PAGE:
These days, chatbots have made an appearance in just about every industry you can think of. We’ve all logged onto a website, either on our desktop or smartphone, and seen the helpful chatbot appear. It may offer to guide you through a sale, provide a quote or simply answer any questions you have from its database of pre-programmed responses. Healthcare is also taking advantage of chatbots, using them to pre-screen patients and canvass information ahead of a consultation. This enables doctors to be more prepared and also drastically cuts down on the length of time a typical consultation may take.

Virtual Reality (VR)

Some might say that VR hasn’t lived up to the lofty expectations we had of it a few years ago, but it’s still an invaluable tool in the healthcare industry. From surgical preparation and therapy to educating patients on their illnesses, VR continues to be an indispensable asset to medical professionals around the world. It can also help the physical rehabilitation of patients who have suffered physical trauma and balancing issues.

Internet of Things (IoT)

Often abbreviated simply as “IoT”, the Internet of Things has changed the way we interact with technology in profound ways. It essentially refers to so-called “smart” devices and the way they’re constantly connected and able to share data. While its use is widespread in healthcare already, 2020 is likely to mark a turning point for its application in drug management.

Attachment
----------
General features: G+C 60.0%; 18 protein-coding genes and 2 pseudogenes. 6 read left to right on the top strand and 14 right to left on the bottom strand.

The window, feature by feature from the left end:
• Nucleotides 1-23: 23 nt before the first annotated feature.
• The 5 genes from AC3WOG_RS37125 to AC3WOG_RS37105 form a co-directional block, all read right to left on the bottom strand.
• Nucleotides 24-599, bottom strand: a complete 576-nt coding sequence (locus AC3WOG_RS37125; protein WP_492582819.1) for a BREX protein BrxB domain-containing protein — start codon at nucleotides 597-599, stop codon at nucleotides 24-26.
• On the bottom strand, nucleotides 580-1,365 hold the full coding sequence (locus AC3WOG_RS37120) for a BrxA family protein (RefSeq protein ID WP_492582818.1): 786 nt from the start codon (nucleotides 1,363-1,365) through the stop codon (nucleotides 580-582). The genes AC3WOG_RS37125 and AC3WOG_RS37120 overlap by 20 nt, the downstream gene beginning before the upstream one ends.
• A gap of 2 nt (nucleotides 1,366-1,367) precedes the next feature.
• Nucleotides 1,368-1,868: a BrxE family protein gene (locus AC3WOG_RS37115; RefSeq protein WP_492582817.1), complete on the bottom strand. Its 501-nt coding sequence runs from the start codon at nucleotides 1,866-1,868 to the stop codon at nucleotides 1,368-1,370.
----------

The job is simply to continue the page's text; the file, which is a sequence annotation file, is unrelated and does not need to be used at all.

Doctors can use IoT to control medicine intake, monitoring each dose and tracking its effect on the patient. It can also be used to ping reminders to patients when another dose is due, and even notify family members if patients forget to take their medicine.

This is also a good time to bring up the concept of “telemedicine”. Thanks to IoT, healthcare professionals can now consult and diagnose patients remotely, dramatically reducing costs and the need for real-time assistance where it may not necessarily be required. To learn more about how Apexon can put digital to work for your business in 2020, simply fill in the form below.